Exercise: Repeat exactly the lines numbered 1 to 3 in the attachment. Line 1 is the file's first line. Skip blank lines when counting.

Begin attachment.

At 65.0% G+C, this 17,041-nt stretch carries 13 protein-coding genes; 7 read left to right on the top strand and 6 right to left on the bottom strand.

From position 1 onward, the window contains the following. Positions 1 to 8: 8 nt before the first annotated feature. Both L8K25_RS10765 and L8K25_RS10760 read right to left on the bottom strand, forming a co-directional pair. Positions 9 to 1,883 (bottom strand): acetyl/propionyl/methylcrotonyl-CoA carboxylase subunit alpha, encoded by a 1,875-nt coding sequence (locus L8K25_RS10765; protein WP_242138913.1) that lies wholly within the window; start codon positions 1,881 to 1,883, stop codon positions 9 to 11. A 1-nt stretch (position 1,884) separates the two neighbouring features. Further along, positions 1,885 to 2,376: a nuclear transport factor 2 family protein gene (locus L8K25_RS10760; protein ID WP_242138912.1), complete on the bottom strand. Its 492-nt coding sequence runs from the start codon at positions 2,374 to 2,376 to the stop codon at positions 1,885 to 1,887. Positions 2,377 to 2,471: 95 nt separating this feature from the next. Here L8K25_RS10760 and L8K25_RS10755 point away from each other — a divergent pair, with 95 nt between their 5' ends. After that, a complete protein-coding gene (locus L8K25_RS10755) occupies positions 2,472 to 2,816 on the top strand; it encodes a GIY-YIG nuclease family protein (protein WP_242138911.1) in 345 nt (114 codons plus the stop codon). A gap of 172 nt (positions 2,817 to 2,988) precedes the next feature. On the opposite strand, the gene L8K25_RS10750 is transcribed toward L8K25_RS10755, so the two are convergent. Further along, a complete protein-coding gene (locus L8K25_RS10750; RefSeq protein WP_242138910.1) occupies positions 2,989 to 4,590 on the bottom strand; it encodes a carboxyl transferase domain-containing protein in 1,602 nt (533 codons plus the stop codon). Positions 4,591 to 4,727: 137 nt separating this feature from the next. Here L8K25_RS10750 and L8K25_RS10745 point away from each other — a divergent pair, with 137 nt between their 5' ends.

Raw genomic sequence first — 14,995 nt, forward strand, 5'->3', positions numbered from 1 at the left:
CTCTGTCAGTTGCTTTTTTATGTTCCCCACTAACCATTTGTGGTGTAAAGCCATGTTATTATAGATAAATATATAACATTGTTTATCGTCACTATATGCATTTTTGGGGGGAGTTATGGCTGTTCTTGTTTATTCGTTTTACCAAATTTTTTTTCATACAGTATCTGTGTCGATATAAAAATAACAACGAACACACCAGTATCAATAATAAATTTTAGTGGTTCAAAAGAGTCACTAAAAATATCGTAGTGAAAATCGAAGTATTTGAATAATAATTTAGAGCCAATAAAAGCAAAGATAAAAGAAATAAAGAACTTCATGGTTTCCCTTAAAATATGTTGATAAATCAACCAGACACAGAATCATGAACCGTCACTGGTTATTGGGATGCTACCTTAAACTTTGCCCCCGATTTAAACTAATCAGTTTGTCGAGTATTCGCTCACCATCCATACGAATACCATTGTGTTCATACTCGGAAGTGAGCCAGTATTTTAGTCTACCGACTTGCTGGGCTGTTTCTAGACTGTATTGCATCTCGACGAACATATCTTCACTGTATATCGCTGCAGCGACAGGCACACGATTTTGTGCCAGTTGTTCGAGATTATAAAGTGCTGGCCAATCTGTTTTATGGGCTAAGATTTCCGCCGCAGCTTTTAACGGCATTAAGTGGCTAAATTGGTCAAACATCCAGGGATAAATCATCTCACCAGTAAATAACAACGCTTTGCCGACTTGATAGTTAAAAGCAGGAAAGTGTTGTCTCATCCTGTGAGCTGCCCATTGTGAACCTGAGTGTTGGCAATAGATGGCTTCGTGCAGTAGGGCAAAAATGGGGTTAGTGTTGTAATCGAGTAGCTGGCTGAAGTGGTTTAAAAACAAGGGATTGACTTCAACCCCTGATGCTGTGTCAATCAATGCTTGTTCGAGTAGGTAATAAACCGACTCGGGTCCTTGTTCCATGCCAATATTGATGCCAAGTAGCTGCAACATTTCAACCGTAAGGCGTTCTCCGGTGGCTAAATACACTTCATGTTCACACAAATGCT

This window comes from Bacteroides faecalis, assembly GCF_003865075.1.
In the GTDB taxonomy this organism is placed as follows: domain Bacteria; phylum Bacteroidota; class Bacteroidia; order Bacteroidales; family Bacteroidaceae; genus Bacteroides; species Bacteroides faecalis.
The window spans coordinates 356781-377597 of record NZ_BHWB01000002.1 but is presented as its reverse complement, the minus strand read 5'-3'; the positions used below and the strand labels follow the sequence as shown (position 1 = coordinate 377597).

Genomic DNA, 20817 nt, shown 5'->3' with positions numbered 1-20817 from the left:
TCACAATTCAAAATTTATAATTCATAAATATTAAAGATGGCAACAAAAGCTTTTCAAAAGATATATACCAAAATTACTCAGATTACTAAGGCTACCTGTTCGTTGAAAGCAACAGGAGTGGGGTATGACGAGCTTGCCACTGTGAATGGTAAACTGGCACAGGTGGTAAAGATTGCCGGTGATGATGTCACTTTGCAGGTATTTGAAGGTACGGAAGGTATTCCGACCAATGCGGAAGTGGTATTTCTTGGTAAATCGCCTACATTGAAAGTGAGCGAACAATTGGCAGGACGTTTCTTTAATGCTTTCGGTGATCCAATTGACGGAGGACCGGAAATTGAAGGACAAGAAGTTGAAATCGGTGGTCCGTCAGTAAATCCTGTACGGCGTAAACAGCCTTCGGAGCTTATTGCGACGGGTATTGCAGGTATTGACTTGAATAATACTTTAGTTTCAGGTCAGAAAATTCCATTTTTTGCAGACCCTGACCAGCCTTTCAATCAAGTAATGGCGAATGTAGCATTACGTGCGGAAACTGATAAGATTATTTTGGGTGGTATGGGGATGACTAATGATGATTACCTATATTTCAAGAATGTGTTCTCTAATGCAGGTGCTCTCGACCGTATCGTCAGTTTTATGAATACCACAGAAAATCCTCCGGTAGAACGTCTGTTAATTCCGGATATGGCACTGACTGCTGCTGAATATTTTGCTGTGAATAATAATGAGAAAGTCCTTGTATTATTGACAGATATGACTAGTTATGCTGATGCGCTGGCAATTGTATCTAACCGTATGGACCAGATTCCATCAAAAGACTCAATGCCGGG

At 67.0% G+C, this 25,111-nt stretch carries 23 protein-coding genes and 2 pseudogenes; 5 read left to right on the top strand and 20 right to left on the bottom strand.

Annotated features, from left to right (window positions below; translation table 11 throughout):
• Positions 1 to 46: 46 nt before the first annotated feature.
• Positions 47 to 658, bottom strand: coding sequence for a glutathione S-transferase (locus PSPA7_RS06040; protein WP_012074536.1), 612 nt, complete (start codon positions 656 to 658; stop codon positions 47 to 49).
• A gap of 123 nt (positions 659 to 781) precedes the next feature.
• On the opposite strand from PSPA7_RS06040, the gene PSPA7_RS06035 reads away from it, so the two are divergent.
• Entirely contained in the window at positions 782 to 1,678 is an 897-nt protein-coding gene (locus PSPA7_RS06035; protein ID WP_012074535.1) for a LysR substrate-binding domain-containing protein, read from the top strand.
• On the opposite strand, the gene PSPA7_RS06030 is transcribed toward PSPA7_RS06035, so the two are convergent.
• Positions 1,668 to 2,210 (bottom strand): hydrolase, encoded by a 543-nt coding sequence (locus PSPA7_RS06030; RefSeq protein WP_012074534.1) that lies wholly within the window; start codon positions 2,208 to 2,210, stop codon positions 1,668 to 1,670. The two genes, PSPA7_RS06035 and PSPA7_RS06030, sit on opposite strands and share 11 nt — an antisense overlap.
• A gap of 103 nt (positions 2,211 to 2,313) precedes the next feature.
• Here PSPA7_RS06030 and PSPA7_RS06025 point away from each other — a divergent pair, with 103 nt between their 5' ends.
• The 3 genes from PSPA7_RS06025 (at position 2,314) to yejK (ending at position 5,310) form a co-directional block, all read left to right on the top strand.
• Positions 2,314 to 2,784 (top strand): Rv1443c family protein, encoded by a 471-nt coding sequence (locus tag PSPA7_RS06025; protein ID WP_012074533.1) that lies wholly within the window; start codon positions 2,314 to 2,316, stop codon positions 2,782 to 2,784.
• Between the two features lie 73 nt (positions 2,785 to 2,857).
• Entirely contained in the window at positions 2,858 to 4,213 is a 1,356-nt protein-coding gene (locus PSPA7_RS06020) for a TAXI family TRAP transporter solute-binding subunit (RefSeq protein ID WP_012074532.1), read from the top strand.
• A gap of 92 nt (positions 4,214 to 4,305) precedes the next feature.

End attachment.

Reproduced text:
At 65.0% G+C, this 17,041-nt stretch carries 13 protein-coding genes; 7 read left to right on the top strand and 6 right to left on the bottom strand.

From position 1 onward, the window contains the following. Positions 1 to 8: 8 nt before the first annotated feature. Both L8K25_RS10765 and L8K25_RS10760 read right to left on the bottom strand, forming a co-directional pair. Positions 9 to 1,883 (bottom strand): acetyl/propionyl/methylcrotonyl-CoA carboxylase subunit alpha, encoded by a 1,875-nt coding sequence (locus L8K25_RS10765; protein WP_242138913.1) that lies wholly within the window; start codon positions 1,881 to 1,883, stop codon positions 9 to 11. A 1-nt stretch (position 1,884) separates the two neighbouring features. Further along, positions 1,885 to 2,376: a nuclear transport factor 2 family protein gene (locus L8K25_RS10760; protein ID WP_242138912.1), complete on the bottom strand. Its 492-nt coding sequence runs from the start codon at positions 2,374 to 2,376 to the stop codon at positions 1,885 to 1,887. Positions 2,377 to 2,471: 95 nt separating this feature from the next. Here L8K25_RS10760 and L8K25_RS10755 point away from each other — a divergent pair, with 95 nt between their 5' ends. After that, a complete protein-coding gene (locus L8K25_RS10755) occupies positions 2,472 to 2,816 on the top strand; it encodes a GIY-YIG nuclease family protein (protein WP_242138911.1) in 345 nt (114 codons plus the stop codon). A gap of 172 nt (positions 2,817 to 2,988) precedes the next feature. On the opposite strand, the gene L8K25_RS10750 is transcribed toward L8K25_RS10755, so the two are convergent. Further along, a complete protein-coding gene (locus L8K25_RS10750; RefSeq protein WP_242138910.1) occupies positions 2,989 to 4,590 on the bottom strand; it encodes a carboxyl transferase domain-containing protein in 1,602 nt (533 codons plus the stop codon). Positions 4,591 to 4,727: 137 nt separating this feature from the next. Here L8K25_RS10750 and L8K25_RS10745 point away from each other — a divergent pair, with 137 nt between their 5' ends.

Raw genomic sequence first — 14,995 nt, forward strand, 5'->3', positions numbered from 1 at the left: